From the country of Bolivia comes saltenas, a hearty pastry filled with meats, spices, olives, and vegetables. Saltenas are a form of empanadas, a Latin inspired hybrid of pastry and dumpling. Bolivian food is seen by many as time consuming and labor intensive, therefore, saltenas are typically hard to find. However, as empanadas are growing in finger food popularity, finding a saltenas shop may become easier in the coming years.
The name saltenas is inspired by the city of Salta, Argentina where the creator of saltenas was originally from. Culinary historians widely acknowledge that Juana Manuela Gorriti created saltenas while living in Bolivia. Saltena translates literally from Spanish as “female citizen of Salta.”
Saltenas are slightly different in flavor from empanadas. They have an element of sweetness found in both the dough and the filling. The dough is a complex mixture of flour, lard, water, and gelatin. This mixture results in a soft dough that is rich in flavor and strong enough to encase its filling. The filling is a savory combination of meat, such as chicken or ground beef, cumin, olives, potatoes, raisins, and hard boiled eggs. The result is a pot-pie styled turnover that is typically eaten with your hands.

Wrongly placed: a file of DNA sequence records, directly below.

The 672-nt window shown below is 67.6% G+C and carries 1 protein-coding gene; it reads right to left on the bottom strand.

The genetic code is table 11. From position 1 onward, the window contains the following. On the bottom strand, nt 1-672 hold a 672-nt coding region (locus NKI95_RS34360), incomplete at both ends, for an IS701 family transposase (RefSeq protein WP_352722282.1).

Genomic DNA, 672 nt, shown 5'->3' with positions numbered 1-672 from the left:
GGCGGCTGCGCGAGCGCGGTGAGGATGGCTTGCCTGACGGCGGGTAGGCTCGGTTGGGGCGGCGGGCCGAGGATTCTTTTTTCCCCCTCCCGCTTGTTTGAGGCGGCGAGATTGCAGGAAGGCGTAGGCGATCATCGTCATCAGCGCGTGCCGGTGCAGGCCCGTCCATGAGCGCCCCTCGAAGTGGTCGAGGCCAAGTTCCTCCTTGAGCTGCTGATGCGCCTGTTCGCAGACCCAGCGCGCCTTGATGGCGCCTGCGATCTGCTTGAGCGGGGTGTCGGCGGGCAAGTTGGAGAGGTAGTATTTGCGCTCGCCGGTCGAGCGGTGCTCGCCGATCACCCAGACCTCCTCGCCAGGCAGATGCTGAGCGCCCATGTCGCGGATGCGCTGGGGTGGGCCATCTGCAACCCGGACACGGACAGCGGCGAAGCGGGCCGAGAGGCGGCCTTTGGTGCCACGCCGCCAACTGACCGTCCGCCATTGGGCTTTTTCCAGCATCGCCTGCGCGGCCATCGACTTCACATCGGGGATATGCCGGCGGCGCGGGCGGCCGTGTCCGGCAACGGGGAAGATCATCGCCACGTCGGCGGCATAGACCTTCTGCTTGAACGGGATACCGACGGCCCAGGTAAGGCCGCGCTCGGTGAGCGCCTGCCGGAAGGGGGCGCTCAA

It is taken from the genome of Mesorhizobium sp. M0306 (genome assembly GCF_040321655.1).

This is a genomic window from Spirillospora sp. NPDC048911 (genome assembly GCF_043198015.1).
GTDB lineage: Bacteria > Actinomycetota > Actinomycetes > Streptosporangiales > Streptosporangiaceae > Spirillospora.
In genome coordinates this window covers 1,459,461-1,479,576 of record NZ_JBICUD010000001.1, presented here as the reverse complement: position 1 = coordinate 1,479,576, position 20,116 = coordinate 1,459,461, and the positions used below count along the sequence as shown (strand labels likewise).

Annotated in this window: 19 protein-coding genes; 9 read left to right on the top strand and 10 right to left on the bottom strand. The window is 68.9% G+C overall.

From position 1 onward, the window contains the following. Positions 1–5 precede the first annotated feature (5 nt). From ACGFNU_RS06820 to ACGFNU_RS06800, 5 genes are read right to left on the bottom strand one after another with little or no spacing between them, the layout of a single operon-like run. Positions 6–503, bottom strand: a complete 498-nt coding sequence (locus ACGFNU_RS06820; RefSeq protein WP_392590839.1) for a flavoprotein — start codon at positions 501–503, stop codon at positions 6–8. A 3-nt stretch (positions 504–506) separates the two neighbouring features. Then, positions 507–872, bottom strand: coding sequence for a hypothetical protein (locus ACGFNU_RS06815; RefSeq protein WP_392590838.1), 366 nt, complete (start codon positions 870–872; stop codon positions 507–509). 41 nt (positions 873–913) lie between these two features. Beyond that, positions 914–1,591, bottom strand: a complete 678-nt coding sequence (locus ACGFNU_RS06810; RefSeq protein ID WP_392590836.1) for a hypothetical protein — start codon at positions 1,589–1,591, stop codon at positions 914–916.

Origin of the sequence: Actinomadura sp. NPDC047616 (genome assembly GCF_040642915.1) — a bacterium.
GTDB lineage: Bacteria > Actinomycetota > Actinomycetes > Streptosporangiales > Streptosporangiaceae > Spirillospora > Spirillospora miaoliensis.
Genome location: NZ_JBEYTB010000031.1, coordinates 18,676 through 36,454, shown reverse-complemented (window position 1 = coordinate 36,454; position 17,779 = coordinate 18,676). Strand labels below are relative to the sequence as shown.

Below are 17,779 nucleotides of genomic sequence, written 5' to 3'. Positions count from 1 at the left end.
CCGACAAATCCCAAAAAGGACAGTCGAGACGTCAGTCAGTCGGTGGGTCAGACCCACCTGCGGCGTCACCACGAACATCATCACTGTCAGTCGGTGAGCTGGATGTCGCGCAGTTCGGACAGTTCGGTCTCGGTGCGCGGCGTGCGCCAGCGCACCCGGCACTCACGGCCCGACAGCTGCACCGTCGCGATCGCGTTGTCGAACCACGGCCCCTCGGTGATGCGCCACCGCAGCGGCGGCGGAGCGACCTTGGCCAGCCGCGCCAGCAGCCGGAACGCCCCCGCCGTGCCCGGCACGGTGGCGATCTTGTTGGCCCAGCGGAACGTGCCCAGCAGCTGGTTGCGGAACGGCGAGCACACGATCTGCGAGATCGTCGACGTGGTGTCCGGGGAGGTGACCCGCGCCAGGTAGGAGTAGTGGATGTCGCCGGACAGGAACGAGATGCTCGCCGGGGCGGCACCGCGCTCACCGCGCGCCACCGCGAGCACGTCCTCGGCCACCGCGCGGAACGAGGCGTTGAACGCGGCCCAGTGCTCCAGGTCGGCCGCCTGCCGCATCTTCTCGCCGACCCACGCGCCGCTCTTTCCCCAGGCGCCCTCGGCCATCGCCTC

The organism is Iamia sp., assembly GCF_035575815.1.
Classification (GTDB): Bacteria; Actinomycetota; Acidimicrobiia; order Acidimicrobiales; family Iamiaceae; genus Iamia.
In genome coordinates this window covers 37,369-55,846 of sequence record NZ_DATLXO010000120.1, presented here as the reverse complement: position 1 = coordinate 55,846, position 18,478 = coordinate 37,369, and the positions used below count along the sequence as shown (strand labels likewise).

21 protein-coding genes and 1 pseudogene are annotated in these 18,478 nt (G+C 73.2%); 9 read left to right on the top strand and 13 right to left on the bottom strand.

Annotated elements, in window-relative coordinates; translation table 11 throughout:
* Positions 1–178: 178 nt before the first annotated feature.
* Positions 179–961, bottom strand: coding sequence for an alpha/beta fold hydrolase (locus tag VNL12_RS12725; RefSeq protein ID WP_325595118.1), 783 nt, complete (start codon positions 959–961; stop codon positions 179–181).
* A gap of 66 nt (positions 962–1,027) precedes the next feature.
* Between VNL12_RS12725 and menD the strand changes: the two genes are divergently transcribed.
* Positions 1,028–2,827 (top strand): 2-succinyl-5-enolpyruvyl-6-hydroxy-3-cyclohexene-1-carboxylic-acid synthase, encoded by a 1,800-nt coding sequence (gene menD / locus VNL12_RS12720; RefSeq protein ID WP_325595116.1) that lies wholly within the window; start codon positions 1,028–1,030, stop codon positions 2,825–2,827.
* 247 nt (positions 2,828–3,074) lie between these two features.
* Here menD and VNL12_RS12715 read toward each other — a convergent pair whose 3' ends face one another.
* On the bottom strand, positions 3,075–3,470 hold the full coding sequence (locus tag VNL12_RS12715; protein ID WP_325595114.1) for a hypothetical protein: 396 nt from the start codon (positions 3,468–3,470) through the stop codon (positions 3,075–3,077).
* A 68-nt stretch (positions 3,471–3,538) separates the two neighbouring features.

Most Bolivians prefer to eat saltenas with one hand, however, because the filling is encased in its own juices, this can be a messy undertaking. Spoons are the recommended utensil for eating. Although many people enjoy saltenas on their own, they are typically served with llajua, a jalapeno sauce, and mocochinchi, a type of sweet peach tea.
Saltenas are street food, sold throughout South American countries and in east coast metropolitan cities found in the United States. They are so popular that long lines typically form as soon as the saltenas are removed from the oven. In Bolivia, saltenas are enjoyed as a mid-morning snack, and vendors are typically out of supply by 11:00 a.m.